How to serve up Thanksgiving used to be simple. We inherited our recipes on flour- and butter-streaked cards or from cookbooks splitting at the bindings. Aunt Myrtle brought green bean casserole and Grandma made her famous marshmallow yams. We roasted and basted our turkeys until the turkey timer popped up. Easy, right? And yet in recent years, all sorts of questions have been raised, including the pros and cons of stuffing, basting, and brining a turkey. The latter most of all is the source of some polemic: after all, while many extol the benefits of brining a turkey, it can seem like a lot of work, and many wonder if it's really worth the effort.
Brining a turkey for Thanksgiving has as many strong proponents as people who say it's just not worth it. The idea behind the process is relatively simple: soaking the turkey in a salt-based, flavorful solution in order to give it as much flavor, moisture and tenderness as possible before the actual cooking process. But is brining a turkey actually useful? And if so, is it worth the extra effort on Thanksgiving, when you have tons of other things to consider?
Pros of Brining a Turkey
Brining a turkey adds moisture and flavor, particularly when you use a flavorful brine. Brines can include all sorts of flavorings including herbs and spices, making the turkey taste like far more than your average roast bird.
But perhaps the biggest pro of brining the turkey is doing away with that dry bird that so many are used to. The salt in the brine changes the muscle tissue of the turkey so that it can absorb more water and therefore more flavor. Proponents of brining a turkey cite the dry breast problem as one of the main reasons to consider this newer technique for cooking your Thanksgiving bird.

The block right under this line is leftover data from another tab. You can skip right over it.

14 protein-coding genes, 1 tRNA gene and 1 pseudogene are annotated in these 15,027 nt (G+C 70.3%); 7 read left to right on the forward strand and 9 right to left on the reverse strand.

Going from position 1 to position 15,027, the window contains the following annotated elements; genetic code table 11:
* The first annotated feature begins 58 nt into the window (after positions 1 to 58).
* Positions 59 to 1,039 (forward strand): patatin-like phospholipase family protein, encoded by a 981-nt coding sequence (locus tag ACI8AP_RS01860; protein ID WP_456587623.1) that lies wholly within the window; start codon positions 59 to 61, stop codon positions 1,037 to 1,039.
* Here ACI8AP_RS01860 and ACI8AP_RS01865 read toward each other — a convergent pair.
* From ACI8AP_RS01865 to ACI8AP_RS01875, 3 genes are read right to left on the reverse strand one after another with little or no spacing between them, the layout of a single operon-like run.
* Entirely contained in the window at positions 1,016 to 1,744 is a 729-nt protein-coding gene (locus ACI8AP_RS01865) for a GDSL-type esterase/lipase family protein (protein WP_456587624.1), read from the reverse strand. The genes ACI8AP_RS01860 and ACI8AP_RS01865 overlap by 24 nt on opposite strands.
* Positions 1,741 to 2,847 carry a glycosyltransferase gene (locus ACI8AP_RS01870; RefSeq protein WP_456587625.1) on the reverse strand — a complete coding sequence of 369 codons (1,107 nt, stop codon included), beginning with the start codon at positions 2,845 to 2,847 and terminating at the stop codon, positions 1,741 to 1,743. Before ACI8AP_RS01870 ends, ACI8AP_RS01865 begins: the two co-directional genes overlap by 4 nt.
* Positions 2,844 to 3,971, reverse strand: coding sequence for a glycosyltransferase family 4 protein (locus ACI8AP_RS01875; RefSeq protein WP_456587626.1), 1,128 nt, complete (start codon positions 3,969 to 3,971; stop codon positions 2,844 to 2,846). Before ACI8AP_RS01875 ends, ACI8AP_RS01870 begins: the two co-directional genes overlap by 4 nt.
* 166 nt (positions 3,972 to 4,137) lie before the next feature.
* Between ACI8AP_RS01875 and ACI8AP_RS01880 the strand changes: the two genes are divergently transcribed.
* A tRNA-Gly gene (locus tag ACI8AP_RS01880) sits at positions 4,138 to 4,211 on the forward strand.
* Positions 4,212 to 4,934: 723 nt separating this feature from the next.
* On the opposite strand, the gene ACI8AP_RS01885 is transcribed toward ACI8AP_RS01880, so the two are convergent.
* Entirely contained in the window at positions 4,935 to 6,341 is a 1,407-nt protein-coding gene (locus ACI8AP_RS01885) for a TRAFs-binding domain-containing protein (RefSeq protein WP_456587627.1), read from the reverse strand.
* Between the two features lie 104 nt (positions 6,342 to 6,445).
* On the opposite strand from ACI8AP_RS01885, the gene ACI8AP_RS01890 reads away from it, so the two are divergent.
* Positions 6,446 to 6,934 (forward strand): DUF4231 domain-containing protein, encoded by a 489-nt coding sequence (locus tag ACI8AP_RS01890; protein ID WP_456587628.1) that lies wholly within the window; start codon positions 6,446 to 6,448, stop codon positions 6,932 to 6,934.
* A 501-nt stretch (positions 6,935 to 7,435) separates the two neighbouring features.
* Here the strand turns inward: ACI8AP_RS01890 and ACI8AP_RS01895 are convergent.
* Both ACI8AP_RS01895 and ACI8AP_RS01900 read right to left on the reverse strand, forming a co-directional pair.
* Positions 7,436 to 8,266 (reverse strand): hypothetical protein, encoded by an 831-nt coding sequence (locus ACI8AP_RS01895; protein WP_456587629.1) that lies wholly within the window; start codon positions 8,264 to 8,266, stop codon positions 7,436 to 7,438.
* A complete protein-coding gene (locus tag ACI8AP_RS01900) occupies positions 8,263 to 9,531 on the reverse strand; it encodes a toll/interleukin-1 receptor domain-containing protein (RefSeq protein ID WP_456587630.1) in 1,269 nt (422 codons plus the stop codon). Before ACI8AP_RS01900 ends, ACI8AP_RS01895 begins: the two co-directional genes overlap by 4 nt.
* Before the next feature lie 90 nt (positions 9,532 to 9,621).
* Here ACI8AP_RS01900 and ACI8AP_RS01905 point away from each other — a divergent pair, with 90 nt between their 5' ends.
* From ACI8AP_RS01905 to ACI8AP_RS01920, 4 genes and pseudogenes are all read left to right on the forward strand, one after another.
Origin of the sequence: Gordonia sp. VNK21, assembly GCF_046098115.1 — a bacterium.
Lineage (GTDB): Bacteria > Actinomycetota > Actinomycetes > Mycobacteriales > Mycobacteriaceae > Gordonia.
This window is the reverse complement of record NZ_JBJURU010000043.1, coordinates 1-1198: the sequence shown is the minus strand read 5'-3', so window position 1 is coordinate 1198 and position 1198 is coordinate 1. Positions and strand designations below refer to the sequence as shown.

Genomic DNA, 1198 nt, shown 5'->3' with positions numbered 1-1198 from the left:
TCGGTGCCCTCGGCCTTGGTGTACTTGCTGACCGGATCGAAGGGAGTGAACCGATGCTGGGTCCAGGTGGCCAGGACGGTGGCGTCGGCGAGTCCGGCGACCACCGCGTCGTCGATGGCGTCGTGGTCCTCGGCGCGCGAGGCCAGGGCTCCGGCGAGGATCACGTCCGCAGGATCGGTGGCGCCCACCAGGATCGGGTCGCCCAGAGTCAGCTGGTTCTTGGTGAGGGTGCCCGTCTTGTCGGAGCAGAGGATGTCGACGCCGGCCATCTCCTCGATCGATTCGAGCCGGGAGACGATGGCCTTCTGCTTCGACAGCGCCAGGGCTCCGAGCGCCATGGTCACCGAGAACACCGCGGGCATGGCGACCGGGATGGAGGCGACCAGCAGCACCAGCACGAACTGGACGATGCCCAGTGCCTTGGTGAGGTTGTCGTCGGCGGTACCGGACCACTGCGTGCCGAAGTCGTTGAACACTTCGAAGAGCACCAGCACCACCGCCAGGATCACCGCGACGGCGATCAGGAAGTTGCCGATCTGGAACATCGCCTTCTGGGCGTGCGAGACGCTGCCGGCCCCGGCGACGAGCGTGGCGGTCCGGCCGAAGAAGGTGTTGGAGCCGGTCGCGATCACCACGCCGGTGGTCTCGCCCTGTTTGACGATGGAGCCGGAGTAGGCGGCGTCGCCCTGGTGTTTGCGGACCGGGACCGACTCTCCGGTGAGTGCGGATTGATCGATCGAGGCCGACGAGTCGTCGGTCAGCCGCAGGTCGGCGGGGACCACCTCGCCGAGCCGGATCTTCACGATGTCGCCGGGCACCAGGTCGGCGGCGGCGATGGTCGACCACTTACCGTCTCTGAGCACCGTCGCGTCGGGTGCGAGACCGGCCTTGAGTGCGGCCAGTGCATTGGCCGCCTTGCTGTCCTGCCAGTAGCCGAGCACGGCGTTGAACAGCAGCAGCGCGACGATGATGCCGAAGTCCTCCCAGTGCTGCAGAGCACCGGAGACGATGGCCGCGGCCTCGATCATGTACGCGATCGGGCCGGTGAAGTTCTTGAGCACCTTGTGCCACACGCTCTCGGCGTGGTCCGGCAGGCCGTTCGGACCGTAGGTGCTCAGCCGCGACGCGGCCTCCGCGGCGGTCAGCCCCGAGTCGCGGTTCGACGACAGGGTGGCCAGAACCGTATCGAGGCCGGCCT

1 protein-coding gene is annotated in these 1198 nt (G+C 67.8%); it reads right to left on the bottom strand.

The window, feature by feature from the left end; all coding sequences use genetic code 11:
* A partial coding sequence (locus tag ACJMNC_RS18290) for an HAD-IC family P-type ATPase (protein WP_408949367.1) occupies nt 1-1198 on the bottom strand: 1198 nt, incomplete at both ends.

Cons of Brining a Turkey
Of course, brining does have its cons, not the least of which is that it's a big pain. After all, the idea of brining involves soaking the entire turkey -- which can already be hard to fit in the fridge -- in a large container of solution, and to avoid illness, the turkey still has to be kept cold.
That's not enough to deter some, but the added salt content is an additional con. Brining adds even more salt to the meal, particularly if you opt for dry brining, which is becoming more and more popular to overcome the space problem outlined above. Thanksgiving is not famously a healthy meal, but cramming even more sodium into the main meal can be a deterrent.
But that's not even the most important reason why you should consider not brining your turkey.
To Brine or Not to Brine?
The short answer: there's no reason to brine if you have a flavorful turkey.
Why? Well, when you brine a turkey, you're adding more moisture to the bird, but the moisture is water. In other words, the heritage turkey you went out of your way to get on your Thanksgiving table won't be tasting like turkey, but like... salted water.
Some may continue to brine their turkeys, and that's fine. But if you want your turkey to taste like turkey, then consider instead the way that you cook it. To keep your turkey moist, cover the breast with foil so that it doesn't dry out. You can also stuff some stuffing under the skin of the breast to keep the meat from drying out and add even more flavor.
Another option, though it deviates from the authentic Thanksgiving turkey served whole at the table, is to separate the turkey into breast and legs, for perfect cooking on both parts -- a moist breast and legs that are cooked through and tender.
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